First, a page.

I Can Be... a venture capitalist

ICB Partner Logo@4x small.png

Some of us women are lucky enough to grow up believing that anything is possible for us to be and achieve. Whether that’s true or not is a matter for debate, but when I was 6, 16 or 26, I had no sense that there were certain jobs for men and other jobs for women. In fact, at the age of forty something I’m still working out what I want to be when I grow up and I won’t be constrained by my gender!

However, sadly not all girls grow up with this conviction, and even now data shows that by the age of 10 many have absorbed stereotypical views on the ‘role of women’. This was highlighted to us by the not for profit organisation I Can Be, which introduces school girls aged 7 and 8 to women from a diverse range of professions. Lois, Becky and I were delighted to get involved with I Can Be and started by hosting 9 girls from St Paul’s Primary school in our London, Threadneedle St office this week.


It started with a call from reception to say, “your guests have arrived, and they’re all little girls!”


On greeting them in their very bright yellow cardigans and nervous smiles, some hiding behind their ‘best friend’ and others coming forward with a firm handshake I couldn’t help feeling how tiny they were in such a ‘big’ place but also strangely how natural it was for them to be there. We chose the best meeting room in the building - the round one on the corner of level 5 that looks out to the Bank of England. The girls pretty much felt at home immediately - running to the window to marvel at the street below.

After introductions they all asked their prepared question, ranging from “what is a Venture Capitalist?” to “what’s your favourite video game?” You can imagine which one was easiest to answer and in fact we could have easily spent the following 50 mins discussing whether Fortnite is better than Roblox! Given current trends I couldn’t resist imagining whether, for this generation, these platforms will be open marketplaces for all things financial?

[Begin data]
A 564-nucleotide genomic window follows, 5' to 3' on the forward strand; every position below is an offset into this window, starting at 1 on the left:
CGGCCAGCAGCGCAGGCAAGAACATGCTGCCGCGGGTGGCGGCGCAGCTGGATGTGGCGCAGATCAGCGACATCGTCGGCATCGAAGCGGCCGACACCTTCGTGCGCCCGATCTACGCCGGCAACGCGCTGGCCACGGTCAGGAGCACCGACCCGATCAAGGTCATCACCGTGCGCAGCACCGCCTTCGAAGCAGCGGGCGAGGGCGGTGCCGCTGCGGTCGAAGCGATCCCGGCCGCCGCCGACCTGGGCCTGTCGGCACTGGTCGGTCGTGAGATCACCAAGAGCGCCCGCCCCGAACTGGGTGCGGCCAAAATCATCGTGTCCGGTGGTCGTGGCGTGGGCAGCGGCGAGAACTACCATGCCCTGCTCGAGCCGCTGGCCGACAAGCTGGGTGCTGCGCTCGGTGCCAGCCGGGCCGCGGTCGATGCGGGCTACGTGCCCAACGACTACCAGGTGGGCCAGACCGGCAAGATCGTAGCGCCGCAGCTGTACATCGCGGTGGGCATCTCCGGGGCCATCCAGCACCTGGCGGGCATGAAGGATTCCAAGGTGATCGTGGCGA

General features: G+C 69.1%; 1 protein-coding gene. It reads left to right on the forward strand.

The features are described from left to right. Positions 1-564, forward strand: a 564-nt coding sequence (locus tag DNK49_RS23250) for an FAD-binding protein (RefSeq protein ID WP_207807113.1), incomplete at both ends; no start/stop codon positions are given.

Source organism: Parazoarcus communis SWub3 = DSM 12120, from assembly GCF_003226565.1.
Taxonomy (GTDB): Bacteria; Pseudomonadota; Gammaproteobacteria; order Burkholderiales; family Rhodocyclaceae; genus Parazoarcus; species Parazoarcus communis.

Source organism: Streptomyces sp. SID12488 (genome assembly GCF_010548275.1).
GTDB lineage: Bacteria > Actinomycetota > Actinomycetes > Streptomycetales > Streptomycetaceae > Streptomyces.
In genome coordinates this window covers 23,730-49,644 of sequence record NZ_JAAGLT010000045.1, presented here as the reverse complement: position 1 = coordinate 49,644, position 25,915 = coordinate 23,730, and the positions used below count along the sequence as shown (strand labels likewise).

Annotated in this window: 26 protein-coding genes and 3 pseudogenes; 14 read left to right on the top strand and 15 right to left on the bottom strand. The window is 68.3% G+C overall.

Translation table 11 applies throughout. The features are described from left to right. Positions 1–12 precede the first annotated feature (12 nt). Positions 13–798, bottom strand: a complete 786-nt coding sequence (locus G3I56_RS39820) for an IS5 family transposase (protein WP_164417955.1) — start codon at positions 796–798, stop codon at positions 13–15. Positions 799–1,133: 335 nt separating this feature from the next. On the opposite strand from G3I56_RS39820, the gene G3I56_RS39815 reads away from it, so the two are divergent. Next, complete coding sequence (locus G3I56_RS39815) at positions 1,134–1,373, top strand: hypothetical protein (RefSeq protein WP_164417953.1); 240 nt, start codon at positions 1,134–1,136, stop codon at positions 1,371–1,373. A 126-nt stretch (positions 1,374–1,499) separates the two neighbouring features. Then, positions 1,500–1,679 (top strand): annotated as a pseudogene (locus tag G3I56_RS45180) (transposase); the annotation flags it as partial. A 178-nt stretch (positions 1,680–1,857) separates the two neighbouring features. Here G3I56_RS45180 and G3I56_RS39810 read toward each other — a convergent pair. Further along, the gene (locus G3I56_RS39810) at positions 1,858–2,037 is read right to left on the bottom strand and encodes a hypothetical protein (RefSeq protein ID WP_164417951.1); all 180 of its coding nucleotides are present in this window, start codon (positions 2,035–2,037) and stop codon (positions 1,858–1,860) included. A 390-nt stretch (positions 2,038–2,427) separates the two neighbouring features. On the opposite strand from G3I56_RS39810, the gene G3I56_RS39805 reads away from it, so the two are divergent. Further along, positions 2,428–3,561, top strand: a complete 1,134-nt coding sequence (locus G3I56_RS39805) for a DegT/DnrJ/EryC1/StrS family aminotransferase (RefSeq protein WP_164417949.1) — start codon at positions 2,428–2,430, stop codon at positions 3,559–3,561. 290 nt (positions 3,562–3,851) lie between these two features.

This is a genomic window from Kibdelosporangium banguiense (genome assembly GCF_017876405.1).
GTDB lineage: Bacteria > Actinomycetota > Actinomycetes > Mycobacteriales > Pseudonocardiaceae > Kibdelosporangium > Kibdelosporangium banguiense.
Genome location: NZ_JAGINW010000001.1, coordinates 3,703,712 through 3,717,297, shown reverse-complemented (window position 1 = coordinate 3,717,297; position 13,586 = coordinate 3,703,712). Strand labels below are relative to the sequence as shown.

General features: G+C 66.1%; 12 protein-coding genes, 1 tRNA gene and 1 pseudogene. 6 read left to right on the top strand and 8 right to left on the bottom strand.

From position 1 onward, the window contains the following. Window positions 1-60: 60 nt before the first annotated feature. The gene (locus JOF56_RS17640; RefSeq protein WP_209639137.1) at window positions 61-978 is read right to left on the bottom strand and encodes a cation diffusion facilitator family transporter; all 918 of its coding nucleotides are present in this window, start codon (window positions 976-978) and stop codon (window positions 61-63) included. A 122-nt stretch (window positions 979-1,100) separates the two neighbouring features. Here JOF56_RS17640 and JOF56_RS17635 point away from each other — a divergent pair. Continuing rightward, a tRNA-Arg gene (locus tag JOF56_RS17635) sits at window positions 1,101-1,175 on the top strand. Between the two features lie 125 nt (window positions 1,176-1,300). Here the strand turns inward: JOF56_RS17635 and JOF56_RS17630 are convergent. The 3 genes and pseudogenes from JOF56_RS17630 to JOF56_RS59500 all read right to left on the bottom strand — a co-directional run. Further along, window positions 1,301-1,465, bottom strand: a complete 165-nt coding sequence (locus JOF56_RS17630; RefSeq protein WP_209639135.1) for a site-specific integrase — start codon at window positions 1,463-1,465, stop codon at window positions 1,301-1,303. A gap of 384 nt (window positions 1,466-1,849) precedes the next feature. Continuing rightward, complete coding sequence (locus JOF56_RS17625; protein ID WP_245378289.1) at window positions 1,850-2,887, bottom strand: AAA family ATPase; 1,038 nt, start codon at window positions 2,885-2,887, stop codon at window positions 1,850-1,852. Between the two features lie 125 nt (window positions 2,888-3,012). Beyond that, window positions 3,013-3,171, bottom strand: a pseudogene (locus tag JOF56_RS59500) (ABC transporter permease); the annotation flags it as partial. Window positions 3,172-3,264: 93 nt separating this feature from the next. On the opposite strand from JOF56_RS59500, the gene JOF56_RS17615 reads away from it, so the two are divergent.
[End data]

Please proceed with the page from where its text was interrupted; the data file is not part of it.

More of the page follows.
We moved on from gaming and the girls did a Dragons’ Den exercise, which we borrowed from the ‘24hr Start-up’ training course we run to prepare our colleagues for working with portfolio companies. We asked the girls to come up with a business idea and decide what they would like to sell to whom, then design a website to describe and pitch their idea to us all. The results were impressive! One group chose to sell works of art to grandparents. I was surprised not only by their creativity but also commercial savvy. Who would have thought 7-year olds could come up with so many pricing, discounting and loyalty schemes! My team decided to sell movies to parents and spent a long-time debating romance over adventure genres and then pricing between £5 and £5000 per ticket.

After lots of photos and quick goodbyes they were gone. We hope they had fun and will go back to school with at least a small sense of what we do and a big sense that, if they choose it, this career is open to them.

We’ll be running another session in May with a different school, and we’d strongly encourage anyone who’s interested in making a difference to get involved with I Can Be!

By Emma Huntington